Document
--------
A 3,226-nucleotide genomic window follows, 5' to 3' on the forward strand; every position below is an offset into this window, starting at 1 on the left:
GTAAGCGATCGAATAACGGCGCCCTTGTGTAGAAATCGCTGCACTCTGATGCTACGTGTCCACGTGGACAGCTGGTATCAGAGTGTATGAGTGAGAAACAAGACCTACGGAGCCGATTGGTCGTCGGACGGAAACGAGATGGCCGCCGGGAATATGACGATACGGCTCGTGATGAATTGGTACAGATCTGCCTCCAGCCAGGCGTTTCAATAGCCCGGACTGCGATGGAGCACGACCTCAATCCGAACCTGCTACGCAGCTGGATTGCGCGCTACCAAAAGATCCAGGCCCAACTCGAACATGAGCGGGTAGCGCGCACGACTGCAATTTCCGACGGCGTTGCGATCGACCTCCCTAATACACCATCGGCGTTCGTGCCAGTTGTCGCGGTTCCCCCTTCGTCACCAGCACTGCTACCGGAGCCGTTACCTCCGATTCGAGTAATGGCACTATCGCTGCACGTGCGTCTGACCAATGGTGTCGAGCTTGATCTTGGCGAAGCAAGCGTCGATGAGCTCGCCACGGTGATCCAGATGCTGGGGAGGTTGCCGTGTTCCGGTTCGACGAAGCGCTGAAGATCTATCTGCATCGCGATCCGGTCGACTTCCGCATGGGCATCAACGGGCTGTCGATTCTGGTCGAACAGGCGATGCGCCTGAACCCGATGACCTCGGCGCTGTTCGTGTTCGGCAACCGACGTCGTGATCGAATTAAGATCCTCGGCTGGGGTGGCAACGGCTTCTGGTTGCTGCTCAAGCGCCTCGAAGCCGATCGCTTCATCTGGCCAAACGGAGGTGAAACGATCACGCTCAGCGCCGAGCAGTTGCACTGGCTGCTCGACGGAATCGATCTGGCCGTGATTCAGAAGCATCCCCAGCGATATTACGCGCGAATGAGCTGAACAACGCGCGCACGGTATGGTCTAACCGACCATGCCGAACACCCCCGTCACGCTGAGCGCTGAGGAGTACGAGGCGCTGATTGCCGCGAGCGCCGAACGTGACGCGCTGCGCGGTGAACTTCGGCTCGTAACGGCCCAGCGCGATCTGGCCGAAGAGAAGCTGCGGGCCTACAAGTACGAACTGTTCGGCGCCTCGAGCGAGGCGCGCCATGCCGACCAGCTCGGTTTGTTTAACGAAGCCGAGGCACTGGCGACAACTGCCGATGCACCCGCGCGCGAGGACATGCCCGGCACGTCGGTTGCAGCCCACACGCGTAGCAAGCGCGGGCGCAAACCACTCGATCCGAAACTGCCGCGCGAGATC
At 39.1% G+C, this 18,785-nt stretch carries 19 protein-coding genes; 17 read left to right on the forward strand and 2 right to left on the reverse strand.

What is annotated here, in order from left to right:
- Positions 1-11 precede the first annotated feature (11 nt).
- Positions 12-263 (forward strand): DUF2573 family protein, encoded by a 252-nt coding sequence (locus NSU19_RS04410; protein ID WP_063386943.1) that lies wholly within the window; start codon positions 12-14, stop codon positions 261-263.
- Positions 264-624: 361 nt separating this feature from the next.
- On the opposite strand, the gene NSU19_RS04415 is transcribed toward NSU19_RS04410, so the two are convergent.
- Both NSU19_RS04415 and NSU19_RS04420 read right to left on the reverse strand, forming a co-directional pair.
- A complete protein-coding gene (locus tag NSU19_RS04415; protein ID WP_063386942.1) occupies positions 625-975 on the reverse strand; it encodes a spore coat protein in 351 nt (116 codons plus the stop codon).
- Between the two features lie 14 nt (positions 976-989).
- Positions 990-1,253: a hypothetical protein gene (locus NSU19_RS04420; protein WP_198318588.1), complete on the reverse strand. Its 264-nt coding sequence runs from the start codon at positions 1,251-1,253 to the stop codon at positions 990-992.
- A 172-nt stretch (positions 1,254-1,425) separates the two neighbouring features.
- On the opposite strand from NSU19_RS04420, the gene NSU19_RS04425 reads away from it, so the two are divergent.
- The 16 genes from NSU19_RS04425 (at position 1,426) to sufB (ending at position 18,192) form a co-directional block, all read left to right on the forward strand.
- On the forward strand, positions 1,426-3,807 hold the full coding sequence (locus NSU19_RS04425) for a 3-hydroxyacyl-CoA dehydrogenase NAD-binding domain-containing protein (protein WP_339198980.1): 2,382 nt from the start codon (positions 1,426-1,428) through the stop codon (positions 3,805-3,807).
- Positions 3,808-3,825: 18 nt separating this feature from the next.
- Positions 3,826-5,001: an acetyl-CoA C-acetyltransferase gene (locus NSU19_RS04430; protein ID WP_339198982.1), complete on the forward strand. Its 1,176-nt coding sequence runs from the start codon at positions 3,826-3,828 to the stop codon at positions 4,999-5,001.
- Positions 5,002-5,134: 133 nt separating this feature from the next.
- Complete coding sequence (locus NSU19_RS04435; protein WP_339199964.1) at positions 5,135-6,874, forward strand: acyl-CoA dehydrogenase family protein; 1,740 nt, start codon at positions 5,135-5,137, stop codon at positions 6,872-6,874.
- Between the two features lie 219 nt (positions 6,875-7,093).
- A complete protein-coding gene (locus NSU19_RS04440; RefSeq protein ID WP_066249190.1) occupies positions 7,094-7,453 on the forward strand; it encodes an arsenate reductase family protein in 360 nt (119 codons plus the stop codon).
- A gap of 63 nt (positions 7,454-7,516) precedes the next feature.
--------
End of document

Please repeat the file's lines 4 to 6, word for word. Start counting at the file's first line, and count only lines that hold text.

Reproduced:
What is annotated here, in order from left to right:
- Positions 1-11 precede the first annotated feature (11 nt).
- Positions 12-263 (forward strand): DUF2573 family protein, encoded by a 252-nt coding sequence (locus NSU19_RS04410; protein ID WP_063386943.1) that lies wholly within the window; start codon positions 12-14, stop codon positions 261-263.